Genetic variation in winter barley and selection of high yielding lines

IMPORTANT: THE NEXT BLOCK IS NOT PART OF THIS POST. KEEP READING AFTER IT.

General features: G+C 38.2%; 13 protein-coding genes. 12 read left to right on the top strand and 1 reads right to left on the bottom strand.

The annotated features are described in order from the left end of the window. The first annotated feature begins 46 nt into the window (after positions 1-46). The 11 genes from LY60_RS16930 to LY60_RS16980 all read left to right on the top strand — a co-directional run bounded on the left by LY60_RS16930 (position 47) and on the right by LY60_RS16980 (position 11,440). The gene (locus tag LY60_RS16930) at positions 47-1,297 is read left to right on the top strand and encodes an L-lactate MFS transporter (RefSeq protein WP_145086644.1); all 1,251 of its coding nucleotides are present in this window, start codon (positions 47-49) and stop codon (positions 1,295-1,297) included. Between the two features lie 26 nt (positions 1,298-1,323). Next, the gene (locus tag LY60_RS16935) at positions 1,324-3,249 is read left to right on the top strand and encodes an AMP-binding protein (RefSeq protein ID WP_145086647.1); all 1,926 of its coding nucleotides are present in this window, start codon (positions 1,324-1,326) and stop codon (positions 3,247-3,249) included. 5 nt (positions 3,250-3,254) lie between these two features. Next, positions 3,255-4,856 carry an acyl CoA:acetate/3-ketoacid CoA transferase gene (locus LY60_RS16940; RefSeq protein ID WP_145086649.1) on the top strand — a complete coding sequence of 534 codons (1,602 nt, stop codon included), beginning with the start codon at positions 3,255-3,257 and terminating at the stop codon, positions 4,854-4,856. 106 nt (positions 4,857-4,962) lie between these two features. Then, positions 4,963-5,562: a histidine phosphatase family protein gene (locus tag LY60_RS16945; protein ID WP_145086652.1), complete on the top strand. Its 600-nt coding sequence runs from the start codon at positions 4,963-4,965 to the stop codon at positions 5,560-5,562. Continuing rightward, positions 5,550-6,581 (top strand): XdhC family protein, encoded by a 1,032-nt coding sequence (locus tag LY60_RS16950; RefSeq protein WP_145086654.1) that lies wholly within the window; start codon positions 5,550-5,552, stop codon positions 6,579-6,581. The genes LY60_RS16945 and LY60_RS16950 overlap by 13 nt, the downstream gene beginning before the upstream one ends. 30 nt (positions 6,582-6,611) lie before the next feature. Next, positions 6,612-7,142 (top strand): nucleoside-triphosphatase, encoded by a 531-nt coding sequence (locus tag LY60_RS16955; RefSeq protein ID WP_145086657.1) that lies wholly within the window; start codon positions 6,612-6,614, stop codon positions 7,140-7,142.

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Barley (Hordeum vulgare L.) is an important crop with excellent nutritious feed and food grain. Winter barley, in particular, is predominantly grown in highland under rainfed systems due to its ability to tolerate cold. However, it has low productivity due to complex genetic mechanisms and limitations in determining an optimal environment for its selection and evaluation. This study evaluated the genetic variability, heritability and genetic gain for yield in barley, using preliminary un-replicated yield trials in 2011 at two locations and followed by replicated sets of yield trials in 2012, all in Syria. Significant genotypic variability was found at both stages of the evaluation/selection. During 2011, the best linear unbiased predictor means of test genotypes adjusted for spatial variability were found in the range of 1.75–3.75 t/ha at Tel Hadya and 0.03–1.58 t/ha at Breda. A set of 22 advanced yield trials comprising a total of 601 lines at Tel Hadya in 2012 yielded in the range of 1.85– 3.13 t/ha. Based on the mean over these set of trials, the highest heritable trait was days to heading (broad-sense heritability on mean-basis= 0.64) followed by yield (the heritability = 0.30). The yield gain due to selection, at 20% intensity of selection, was 5.66% at Tel Hadya and 27.1% at Breda in 2011 using un-replicated genetic material, while it was 7.01 % for the replicated trials at Tel Hadya in 2012. We recommend use of the best lines selected in 2012 at Tel Hadya for further exploitation in genotype × environment interaction studies for high yield and specific and broad adaptation.